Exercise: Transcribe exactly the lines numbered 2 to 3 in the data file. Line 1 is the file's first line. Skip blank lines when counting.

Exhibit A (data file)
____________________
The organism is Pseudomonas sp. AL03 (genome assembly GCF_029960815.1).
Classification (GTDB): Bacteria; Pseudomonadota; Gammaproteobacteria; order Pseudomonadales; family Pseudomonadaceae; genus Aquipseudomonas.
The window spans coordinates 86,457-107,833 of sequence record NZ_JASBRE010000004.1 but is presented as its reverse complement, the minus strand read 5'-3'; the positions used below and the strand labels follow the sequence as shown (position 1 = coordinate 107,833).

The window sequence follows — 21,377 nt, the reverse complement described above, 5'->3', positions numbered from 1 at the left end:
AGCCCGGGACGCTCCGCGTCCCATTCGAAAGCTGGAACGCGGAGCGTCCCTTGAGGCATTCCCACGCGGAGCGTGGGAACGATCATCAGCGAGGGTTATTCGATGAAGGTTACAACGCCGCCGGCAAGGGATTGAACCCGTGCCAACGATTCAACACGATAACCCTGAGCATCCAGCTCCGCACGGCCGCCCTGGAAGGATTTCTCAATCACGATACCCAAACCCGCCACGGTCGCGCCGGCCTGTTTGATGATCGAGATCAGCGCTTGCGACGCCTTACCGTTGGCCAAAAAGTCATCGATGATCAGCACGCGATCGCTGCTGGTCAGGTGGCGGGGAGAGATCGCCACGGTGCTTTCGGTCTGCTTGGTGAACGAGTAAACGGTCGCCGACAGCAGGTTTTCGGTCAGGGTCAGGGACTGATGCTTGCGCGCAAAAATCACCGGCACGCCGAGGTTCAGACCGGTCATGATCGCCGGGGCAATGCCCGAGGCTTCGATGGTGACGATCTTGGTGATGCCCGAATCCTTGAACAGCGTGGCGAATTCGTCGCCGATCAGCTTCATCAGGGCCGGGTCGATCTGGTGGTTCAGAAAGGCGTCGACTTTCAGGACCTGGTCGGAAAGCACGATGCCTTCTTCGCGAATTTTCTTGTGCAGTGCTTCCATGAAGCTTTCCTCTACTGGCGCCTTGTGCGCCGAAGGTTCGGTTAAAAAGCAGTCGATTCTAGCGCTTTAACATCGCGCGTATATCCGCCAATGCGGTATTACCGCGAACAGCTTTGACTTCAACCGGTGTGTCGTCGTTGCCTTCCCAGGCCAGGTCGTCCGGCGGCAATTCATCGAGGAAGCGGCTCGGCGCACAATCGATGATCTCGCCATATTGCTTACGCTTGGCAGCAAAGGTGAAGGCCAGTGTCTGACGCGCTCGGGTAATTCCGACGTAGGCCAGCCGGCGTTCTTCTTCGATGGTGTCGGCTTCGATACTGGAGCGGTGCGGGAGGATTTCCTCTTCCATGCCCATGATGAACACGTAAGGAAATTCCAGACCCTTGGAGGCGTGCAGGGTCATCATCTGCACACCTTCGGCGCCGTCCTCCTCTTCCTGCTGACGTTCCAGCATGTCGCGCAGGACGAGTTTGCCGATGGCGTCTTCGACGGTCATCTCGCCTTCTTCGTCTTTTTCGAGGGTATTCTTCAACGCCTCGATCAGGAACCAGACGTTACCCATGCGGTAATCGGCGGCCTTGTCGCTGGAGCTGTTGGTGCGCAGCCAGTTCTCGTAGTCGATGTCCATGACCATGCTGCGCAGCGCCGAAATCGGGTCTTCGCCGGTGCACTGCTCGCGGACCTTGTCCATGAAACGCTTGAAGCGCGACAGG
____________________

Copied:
Classification (GTDB): Bacteria; Pseudomonadota; Gammaproteobacteria; order Pseudomonadales; family Pseudomonadaceae; genus Aquipseudomonas.
The window spans coordinates 86,457-107,833 of sequence record NZ_JASBRE010000004.1 but is presented as its reverse complement, the minus strand read 5'-3'; the positions used below and the strand labels follow the sequence as shown (position 1 = coordinate 107,833).